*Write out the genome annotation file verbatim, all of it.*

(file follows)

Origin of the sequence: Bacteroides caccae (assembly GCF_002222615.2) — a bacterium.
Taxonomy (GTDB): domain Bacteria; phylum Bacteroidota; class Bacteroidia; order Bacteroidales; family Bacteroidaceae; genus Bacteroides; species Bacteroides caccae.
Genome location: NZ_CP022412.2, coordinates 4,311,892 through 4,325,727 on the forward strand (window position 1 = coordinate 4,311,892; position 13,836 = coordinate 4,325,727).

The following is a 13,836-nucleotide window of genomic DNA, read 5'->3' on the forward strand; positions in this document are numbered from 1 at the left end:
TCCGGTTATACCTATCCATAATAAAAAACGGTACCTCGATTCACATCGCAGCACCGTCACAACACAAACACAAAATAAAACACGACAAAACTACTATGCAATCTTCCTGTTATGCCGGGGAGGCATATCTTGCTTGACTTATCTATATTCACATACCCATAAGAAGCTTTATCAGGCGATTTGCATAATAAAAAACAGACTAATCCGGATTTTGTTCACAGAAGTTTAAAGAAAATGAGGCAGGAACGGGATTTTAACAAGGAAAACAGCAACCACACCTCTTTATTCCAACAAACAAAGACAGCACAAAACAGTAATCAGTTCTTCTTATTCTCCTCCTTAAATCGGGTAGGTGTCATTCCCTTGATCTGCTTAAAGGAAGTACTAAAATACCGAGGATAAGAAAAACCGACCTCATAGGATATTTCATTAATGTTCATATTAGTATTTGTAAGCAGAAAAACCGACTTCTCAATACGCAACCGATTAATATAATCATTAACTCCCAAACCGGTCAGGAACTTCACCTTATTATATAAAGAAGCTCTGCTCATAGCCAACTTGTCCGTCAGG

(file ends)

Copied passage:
Origin of the sequence: Bacteroides caccae (assembly GCF_002222615.2) — a bacterium.
Taxonomy (GTDB): domain Bacteria; phylum Bacteroidota; class Bacteroidia; order Bacteroidales; family Bacteroidaceae; genus Bacteroides; species Bacteroides caccae.
Genome location: NZ_CP022412.2, coordinates 4,311,892 through 4,325,727 on the forward strand (window position 1 = coordinate 4,311,892; position 13,836 = coordinate 4,325,727).

The following is a 13,836-nucleotide window of genomic DNA, read 5'->3' on the forward strand; positions in this document are numbered from 1 at the left end:
TCCGGTTATACCTATCCATAATAAAAAACGGTACCTCGATTCACATCGCAGCACCGTCACAACACAAACACAAAATAAAACACGACAAAACTACTATGCAATCTTCCTGTTATGCCGGGGAGGCATATCTTGCTTGACTTATCTATATTCACATACCCATAAGAAGCTTTATCAGGCGATTTGCATAATAAAAAACAGACTAATCCGGATTTTGTTCACAGAAGTTTAAAGAAAATGAGGCAGGAACGGGATTTTAACAAGGAAAACAGCAACCACACCTCTTTATTCCAACAAACAAAGACAGCACAAAACAGTAATCAGTTCTTCTTATTCTCCTCCTTAAATCGGGTAGGTGTCATTCCCTTGATCTGCTTAAAGGAAGTACTAAAATACCGAGGATAAGAAAAACCGACCTCATAGGATATTTCATTAATGTTCATATTAGTATTTGTAAGCAGAAAAACCGACTTCTCAATACGCAACCGATTAATATAATCATTAACTCCCAAACCGGTCAGGAACTTCACCTTATTATATAAAGAAGCTCTGCTCATAGCCAACTTGTCCGTCAGG